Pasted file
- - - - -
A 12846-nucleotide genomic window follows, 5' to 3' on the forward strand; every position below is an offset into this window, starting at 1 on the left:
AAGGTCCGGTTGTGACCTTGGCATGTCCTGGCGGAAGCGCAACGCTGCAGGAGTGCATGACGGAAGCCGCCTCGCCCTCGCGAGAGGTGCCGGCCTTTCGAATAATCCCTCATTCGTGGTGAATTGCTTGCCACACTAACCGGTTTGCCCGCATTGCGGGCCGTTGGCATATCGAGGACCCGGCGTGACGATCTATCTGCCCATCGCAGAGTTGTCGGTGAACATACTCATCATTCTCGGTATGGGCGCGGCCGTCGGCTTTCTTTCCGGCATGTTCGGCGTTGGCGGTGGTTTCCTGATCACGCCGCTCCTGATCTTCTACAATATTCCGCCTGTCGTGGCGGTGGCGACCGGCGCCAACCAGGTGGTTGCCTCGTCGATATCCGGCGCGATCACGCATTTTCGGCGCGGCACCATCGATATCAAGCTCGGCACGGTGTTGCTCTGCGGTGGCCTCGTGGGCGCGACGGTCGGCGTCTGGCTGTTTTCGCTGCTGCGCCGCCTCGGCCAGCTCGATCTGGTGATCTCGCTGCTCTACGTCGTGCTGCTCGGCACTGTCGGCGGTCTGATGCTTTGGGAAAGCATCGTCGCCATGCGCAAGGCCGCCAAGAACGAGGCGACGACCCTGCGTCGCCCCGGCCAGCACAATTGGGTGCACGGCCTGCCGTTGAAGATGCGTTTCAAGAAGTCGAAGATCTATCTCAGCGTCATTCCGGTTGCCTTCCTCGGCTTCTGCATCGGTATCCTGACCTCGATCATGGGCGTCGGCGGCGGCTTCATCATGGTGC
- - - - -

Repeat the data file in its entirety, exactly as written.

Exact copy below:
A 12846-nucleotide genomic window follows, 5' to 3' on the forward strand; every position below is an offset into this window, starting at 1 on the left:
AAGGTCCGGTTGTGACCTTGGCATGTCCTGGCGGAAGCGCAACGCTGCAGGAGTGCATGACGGAAGCCGCCTCGCCCTCGCGAGAGGTGCCGGCCTTTCGAATAATCCCTCATTCGTGGTGAATTGCTTGCCACACTAACCGGTTTGCCCGCATTGCGGGCCGTTGGCATATCGAGGACCCGGCGTGACGATCTATCTGCCCATCGCAGAGTTGTCGGTGAACATACTCATCATTCTCGGTATGGGCGCGGCCGTCGGCTTTCTTTCCGGCATGTTCGGCGTTGGCGGTGGTTTCCTGATCACGCCGCTCCTGATCTTCTACAATATTCCGCCTGTCGTGGCGGTGGCGACCGGCGCCAACCAGGTGGTTGCCTCGTCGATATCCGGCGCGATCACGCATTTTCGGCGCGGCACCATCGATATCAAGCTCGGCACGGTGTTGCTCTGCGGTGGCCTCGTGGGCGCGACGGTCGGCGTCTGGCTGTTTTCGCTGCTGCGCCGCCTCGGCCAGCTCGATCTGGTGATCTCGCTGCTCTACGTCGTGCTGCTCGGCACTGTCGGCGGTCTGATGCTTTGGGAAAGCATCGTCGCCATGCGCAAGGCCGCCAAGAACGAGGCGACGACCCTGCGTCGCCCCGGCCAGCACAATTGGGTGCACGGCCTGCCGTTGAAGATGCGTTTCAAGAAGTCGAAGATCTATCTCAGCGTCATTCCGGTTGCCTTCCTCGGCTTCTGCATCGGTATCCTGACCTCGATCATGGGCGTCGGCGGCGGCTTCATCATGGTGC